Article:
Kenojuak’s artistic journey had begun. It was to take her to world fame, as she became a Companion of the Order of Canada, and her 1960 print “The Enchanted Owl” became an official Canadian stamp. Now her works appear in art galleries around the world.
She is a superb artist, so this joint show with her young relative Tim Pitsiulak (a fine artist, gone before his time) is well worth seeing. You can wander the A.G.O. rooms enjoying one superb print after another.
The show itself, however, is far from perfect. It is resolutely bilingual, in English and Inuktitut. Any French-speaking visitor seeking a text to read is out of luck. In awkward English the organizers boast that the show was organized by “a curatorial team comprising of (sic) Inuit artists and creators”. That’s fine. But I found the information attached to the exhibits rarely helpful, when I was keen to learn more. In fact, the show has the sense of being “over-curated”, with the partners apparently all too aware that they are part of “ a brave new kind of curatorial partnership”.
Usually this doesn’t matter. But in the case of Laakuluk Williamson Bathory, it allows her to take over the start of the exhibition with her “Greenlandic” oratory and hand-waving performance as her filmed self misleads the entering public with nonsense. If you think I’m being unfair, go back and watch her earnestly inform you that there was no Canadian Art before 1960.
But the excellence of the art overcomes these curatorial annoyances. It’s a fine show, and I hope you’ll get to see it.
So, you wonder, how did I get to know Kenojuak?
After James Houston died I spoke at the funeral his wife, Alice, organized in Connecticut, near his Stonington home. There his ashes were scattered. Then Mathew Swan of Adventure Canada had the brilliant idea of organising an Arctic Cruise in Jim Houston’s wake. Jim’s son John suggested that I should be added to the tour, to speak on board as part of the crew. I would travel along with others excited to make the voyage in Jim’s honour, and to scatter his remaining ashes at a cliff outside Cape Dorset.
Kenoujuak was one of these honoured guests.
As Staff we both wore our Adventure Canada name-badges. We mingled all the time, on board or ashore. Her English was a thousand times better than my Inuktitut, but conversation was not easy. She was always cheerful (“an elfin sprite” someone once called her) although her years and her life (sixteen children!) meant that climbing out of boats or up rough slopes was a slow business, and I was among those companions whose arm she was glad to take. We became friends.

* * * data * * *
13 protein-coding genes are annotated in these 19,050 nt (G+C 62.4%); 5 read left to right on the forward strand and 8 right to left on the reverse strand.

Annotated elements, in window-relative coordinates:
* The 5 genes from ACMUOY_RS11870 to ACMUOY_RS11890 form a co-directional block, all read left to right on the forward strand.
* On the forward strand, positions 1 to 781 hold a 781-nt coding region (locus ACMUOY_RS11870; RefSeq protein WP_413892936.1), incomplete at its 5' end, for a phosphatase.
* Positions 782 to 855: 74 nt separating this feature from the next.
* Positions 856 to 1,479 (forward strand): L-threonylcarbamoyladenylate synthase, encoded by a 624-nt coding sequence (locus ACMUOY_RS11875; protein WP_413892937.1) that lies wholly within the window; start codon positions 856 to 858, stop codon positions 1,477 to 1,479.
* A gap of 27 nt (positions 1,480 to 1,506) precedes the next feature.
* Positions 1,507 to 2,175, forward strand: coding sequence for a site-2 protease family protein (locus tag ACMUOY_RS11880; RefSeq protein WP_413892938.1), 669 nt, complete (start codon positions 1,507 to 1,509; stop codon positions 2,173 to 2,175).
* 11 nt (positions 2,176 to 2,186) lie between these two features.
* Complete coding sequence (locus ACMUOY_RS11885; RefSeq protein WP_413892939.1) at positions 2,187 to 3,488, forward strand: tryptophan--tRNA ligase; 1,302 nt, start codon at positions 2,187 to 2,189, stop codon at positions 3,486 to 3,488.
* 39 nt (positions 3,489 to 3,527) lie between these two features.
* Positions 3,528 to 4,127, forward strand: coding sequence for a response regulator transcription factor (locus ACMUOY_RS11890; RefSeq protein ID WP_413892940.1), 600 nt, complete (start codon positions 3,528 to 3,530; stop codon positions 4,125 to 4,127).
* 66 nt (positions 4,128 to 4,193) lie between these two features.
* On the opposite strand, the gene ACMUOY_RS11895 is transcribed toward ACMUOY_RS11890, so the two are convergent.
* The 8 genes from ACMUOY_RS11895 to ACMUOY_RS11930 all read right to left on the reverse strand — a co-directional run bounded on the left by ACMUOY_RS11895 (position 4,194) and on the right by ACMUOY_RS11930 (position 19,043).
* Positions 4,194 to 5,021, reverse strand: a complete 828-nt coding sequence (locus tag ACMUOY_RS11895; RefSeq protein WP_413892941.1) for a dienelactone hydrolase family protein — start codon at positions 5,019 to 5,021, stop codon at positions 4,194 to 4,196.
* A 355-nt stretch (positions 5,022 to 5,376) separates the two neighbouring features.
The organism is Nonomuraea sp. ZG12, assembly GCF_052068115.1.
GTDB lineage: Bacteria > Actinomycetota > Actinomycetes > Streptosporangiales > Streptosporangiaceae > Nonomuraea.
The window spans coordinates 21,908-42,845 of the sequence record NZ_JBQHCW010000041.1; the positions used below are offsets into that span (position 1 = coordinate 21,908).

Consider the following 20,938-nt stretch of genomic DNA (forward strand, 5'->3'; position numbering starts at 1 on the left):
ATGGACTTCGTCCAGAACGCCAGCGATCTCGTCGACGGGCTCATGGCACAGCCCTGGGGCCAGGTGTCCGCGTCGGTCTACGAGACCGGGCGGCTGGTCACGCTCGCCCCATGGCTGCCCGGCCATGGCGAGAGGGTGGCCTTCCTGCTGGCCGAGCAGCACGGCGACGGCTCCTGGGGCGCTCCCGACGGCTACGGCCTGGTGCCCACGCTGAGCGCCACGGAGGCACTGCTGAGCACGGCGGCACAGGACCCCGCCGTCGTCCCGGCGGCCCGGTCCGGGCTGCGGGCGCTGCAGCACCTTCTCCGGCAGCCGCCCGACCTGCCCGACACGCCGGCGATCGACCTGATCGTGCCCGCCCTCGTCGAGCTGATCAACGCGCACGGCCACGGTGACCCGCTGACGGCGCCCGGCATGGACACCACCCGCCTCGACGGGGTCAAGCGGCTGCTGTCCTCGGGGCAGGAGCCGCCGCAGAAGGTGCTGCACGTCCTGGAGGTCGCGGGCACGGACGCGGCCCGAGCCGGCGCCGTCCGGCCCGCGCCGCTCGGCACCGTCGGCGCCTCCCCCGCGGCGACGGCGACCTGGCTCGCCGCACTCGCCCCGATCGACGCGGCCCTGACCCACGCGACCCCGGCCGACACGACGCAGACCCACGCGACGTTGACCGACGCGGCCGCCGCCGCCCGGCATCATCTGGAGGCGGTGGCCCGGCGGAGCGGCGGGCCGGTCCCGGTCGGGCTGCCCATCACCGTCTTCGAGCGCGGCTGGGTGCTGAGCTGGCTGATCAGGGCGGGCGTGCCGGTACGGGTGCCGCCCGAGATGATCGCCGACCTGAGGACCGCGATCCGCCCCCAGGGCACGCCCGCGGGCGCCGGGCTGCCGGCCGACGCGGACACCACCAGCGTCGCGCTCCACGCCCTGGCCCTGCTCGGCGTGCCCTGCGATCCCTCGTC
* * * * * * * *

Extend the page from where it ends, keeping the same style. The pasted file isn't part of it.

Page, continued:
Three specific memories.
First, when we reached the Cape Dorset Art co-op at the end of the cruise Kenoujuak had been kept away from her art for several days. So she came bustling in eagerly to the desk where a sheet of paper awaited her. She tore off her coat, grabbed a pen with her left hand, and began to draw in quick, confident sweeps, as I stood gaping behind her. James Houston once asked her how she could draw so fast, and she told him that she “was just following a little blue line”, ahead of her pen. The magical blue line was apparently there, that day in Cape Dorset.
Second, when we trailed to the base of a cliff outside Cape Dorset, Kenoujuak stood proudly among an array of fine Inuit artists, all there to pay tribute to James Houston, their old friend known as Saumi, the Left-Handed One. She played a major part in scattering the ashes, while Jim’s young grandson, Dorset, played nearby, creating a little inukshuk.
Finally, on the last day of the cruise, Kenoujuak and I were in a little group relaxing before we went ashore, in my case to fly south. Both of us were wearing our Adventure Canada name-badges. I pointed to mine, and hers, and suggested that we should make a swap. She laughed happily at the idea, and the exchange was made. I suspect that the “Doug Gibson” badge did not last long in her possession, but I was fiercely proud of her tag. It was like having a calling card from Monet, or Picasso. And when Kenoujuak passed away I cradled her card with thoughtful affection, remembering happy times.
A sad ending to this story. I made a point of showing the historic badge to the friends who visited our house, encouraging them to hold it in their hands. At some point the badge stuck to the fingers of one visitor, and it disappeared, never to return. So far…..
Finally, about the seaweed that Kenoujuak gave to James, whose wife, Allie, cooked it as she had suggested. “It had gone into the water first as an unattractive rusty brown and had emerged on the second blanching as a glorious shamrock green. It turned out to be the only Arctic vegetable we ever knew, and it was delicious!”